Besides the poor quality, most fast fashion brands use forced and/or child labor. H&M worked with child factories in Myanmar where 14-year-old children had to work shifts longer than 12 hours a day. Last year, the United States launched an investigation into UK-based Boohoo over forced labor allegations. In 2007, a British newspaper reported that 10-year-old children were sewing clothes for Gap in New Delhi. Shein’s cotton has links to Xinjiang, a region where the Chinese government has committed crimes against humanity against Uighur Muslims. Abercrombie & Fitch, Calvin Klein, Gap, H&M, and Victoria’s Secret also have links to forced Uighur labor.
Besides the poor quality, most fast fashion brands use forced and/or child labor.
Even Zara, despite their much higher prices, allegedly uses slave labor. In 2011, a Brazil sweatshop inquiry accused the renowned fashion brand of unsavory conditions. Workers reportedly faced 16-18 hour days, six to seven days a week, and were only paid about $150 a month. In 2013, another investigation alleged child labor and sweatshops in Zara’s Argentina factories.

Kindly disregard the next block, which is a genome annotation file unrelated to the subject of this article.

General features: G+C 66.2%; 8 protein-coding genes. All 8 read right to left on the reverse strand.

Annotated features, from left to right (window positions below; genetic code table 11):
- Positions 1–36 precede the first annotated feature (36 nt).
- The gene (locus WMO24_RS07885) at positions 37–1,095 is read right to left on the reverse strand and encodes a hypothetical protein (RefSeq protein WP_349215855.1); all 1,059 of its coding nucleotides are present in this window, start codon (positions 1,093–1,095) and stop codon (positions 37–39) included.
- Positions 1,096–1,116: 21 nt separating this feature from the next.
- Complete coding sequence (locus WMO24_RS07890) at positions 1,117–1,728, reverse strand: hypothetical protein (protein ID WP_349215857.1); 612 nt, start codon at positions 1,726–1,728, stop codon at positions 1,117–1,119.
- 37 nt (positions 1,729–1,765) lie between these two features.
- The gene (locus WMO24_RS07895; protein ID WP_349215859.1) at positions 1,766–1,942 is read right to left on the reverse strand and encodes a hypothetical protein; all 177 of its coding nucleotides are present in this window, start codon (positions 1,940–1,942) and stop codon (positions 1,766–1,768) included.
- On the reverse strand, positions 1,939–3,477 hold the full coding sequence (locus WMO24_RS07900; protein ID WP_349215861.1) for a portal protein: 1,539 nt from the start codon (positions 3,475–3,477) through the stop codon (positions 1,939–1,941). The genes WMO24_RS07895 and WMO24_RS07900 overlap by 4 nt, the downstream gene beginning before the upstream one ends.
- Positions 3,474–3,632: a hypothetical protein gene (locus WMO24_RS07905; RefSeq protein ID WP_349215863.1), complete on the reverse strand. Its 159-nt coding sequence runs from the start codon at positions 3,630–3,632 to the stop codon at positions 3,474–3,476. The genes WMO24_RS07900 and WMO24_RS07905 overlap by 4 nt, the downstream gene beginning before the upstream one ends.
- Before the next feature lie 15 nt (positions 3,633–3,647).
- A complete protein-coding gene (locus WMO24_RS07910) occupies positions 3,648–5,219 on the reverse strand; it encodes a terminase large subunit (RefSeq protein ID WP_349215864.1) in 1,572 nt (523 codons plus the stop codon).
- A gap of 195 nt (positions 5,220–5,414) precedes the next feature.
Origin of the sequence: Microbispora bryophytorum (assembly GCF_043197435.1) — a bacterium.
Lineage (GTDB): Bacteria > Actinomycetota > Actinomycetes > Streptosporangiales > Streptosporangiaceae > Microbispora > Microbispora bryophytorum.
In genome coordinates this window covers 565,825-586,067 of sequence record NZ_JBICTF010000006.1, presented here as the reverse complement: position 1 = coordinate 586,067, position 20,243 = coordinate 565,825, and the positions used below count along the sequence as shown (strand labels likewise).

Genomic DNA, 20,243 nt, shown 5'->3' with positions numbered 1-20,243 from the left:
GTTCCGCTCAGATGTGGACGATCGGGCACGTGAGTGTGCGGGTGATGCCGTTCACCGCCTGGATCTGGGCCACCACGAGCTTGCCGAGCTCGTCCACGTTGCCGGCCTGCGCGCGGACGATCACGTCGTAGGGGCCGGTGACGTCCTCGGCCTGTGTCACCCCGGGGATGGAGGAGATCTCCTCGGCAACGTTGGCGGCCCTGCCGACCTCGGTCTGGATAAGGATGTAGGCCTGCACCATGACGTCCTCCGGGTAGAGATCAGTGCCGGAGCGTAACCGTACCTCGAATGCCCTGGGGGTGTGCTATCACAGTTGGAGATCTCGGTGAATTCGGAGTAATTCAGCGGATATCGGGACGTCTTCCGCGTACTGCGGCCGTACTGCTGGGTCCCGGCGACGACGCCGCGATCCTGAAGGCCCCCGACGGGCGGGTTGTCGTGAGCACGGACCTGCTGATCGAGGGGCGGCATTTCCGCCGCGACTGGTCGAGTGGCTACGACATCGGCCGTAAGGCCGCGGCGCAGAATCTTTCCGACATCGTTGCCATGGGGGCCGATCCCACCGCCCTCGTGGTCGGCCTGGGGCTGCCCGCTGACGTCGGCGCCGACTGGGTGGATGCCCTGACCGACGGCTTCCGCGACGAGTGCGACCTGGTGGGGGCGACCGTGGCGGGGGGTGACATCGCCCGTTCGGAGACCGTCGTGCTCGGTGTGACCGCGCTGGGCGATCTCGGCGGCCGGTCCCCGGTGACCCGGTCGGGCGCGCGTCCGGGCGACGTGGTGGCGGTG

The Global Slavery Index’s 2018 report revealed that G20 countries imported $127.7B worth of garments at risk of including modern slavery in their supply chain, accounting for 80% of world trade.
Child and forced labor in the fashion industry is just one form of modern slavery, and purchasing from these brands perpetuates the human rights abuses occurring.
Where To Shop Instead
Looking at the list of retailers caught using forced labor is daunting. But don’t panic – you don’t have to change your whole wardrobe all at once. Slowly shifting away from these brands, even if it just means replacing a few pieces per year with ethical alternatives, makes a difference.